To get a search warrant, CCPC officials must persuade a District Judge (a lower court judge whose local jurisdiction extends to the premises involved) that there are reasonable grounds to suspect evidence of a competition law violation may be found there.  Typically, CCPC officials do this in what is called a Sworn Information: as the name suggests, this is a sworn statement by a CCPC officer of reasonable grounds to suspect there’s evidence at the premises.

Importantly, even though ex parte, grant of a search warrant is a judicial act in Irish law – Irish superior courts have repeatedly affirmed this: it is not a rubber stamp exercise.  The District Judge must reasonably form an opinion that a warrant should issue.

CCPC practice on dawn raids

During Irish dawn raids, CCPC practice is to copy digital files – including frequently entire email accounts (both in- and out-boxes) of executives – for off-site sifting at a later date.   Thus, the CCPC’s senior IT officer for digital forensics testified at trial that agency practice is “where possible, to remove electronic material from a premises for review off-site.”

In line with this practice, in the dawn raid giving rise to the Competition Court proceedings, CCPC authorised officers copied “the entirety of the e-mail box of” an executive.  According to the court, “ … some of the emails and attachments in that e-mail box almost certainly were not caught by the terms of the warrant.”  At trial, the CCPC conceded as much, accepting as “a matter of high probability” that some electronic material seized would not relate to the investigation.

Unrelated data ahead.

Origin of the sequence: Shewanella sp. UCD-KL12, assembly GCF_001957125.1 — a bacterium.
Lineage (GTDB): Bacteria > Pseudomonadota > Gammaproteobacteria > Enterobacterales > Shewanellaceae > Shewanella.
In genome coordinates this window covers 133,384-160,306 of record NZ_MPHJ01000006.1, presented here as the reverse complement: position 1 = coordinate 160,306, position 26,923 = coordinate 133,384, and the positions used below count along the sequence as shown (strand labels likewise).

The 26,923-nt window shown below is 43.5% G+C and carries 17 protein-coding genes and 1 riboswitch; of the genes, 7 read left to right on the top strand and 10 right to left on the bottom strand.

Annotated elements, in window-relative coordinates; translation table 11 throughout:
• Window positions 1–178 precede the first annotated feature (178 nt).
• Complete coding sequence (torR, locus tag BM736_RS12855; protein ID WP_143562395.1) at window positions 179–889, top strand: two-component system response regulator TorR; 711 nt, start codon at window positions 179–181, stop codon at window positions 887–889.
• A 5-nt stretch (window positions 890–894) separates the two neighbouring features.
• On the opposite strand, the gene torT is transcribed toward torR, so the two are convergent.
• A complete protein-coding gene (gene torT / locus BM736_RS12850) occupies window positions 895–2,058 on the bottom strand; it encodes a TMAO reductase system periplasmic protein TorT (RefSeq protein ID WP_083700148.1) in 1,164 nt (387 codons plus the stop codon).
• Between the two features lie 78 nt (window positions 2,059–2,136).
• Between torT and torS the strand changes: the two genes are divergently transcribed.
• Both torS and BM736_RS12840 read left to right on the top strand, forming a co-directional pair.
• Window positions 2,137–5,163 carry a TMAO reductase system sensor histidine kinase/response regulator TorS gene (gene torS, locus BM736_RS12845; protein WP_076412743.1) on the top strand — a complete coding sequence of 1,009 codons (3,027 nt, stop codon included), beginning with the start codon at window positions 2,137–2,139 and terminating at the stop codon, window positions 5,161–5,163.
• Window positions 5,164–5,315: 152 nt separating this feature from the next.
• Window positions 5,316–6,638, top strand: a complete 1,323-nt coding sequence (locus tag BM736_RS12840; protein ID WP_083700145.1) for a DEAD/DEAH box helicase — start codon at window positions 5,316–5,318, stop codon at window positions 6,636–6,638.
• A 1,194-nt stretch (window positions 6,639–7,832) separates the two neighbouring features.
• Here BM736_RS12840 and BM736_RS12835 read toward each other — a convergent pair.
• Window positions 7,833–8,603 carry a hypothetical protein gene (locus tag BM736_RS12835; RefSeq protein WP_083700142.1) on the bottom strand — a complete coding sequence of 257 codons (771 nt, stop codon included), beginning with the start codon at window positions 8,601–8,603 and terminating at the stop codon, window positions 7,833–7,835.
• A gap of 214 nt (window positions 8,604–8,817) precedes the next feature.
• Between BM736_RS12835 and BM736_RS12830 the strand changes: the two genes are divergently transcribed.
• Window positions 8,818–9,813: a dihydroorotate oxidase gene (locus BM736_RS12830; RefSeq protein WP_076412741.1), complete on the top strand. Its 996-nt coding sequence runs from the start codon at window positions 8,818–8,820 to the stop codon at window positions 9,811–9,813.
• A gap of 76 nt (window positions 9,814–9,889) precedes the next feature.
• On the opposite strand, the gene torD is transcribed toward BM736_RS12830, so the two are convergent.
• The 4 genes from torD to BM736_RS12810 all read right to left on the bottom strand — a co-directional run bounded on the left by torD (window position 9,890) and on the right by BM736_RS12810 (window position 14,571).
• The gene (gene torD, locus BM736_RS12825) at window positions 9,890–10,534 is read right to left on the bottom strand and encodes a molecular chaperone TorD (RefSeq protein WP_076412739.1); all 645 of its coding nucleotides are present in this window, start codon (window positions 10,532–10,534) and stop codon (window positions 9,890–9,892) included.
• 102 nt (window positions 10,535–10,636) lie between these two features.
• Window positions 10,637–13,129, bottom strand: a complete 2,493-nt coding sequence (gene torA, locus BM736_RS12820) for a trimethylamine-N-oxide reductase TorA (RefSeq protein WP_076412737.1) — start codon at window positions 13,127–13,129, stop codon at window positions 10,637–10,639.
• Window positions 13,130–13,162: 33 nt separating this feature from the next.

(The CRH executive whose emails were copied had worked in a number of CRH subsidiaries, other than the legal entity named on the search warrant (Irish Concrete Limited), over the period for which emails were copied by the CCPC.  There was some dispute as to whether, after resigning as MD of ICL, the executive maintained a role in ICL during the relevant period.  The court nevertheless found that “ … it is nearly, if not actually inevitable that even the best run ‘dawn raids’ will see a seizure of some materials that ought not to have been taken.” Hence, whether or not the executive did have some further involvement in ICL, the ruling would seem to apply generally to Irish search and seizure operations – at least so far as a search involves bulk copying of electronic documents.)

In sworn testimony, the CCPC’s data forensics officer explained the reasons for the CCPC practice as follows: first, it minimised disruption to the business under investigation.  According to the data forensics officer, the CCPC “ … does not want to impact a target business to the extent to which it cannot carry out daily business activities during the course of a search.”  Second, the CCPC officer explained that forensic examination of emails “must be conducted in a controlled environment.” In addition, the CCPC argued that the practice avoided delays that might arise due to encryption of documents and, further, that the practice was in line with international best practice (citing both the UK Association of Chief Police Officers (ACPO) Good Practice Guide for Digital Evidence, as well as the U.S. Department of Justice Forensic Examination of Digital Evidence – A Guide for Law Enforcement).

While the court accepted the CCPC’s bona fides in seeking to conduct a lawful and proportionate search, the court nevertheless granted an injunction restraining the CCPC from accessing, reviewing or making any use whatsoever of any such material pending agreement, to both parties’ mutual satisfaction, on a process to sift out material that ought to have been taken from that which ought not.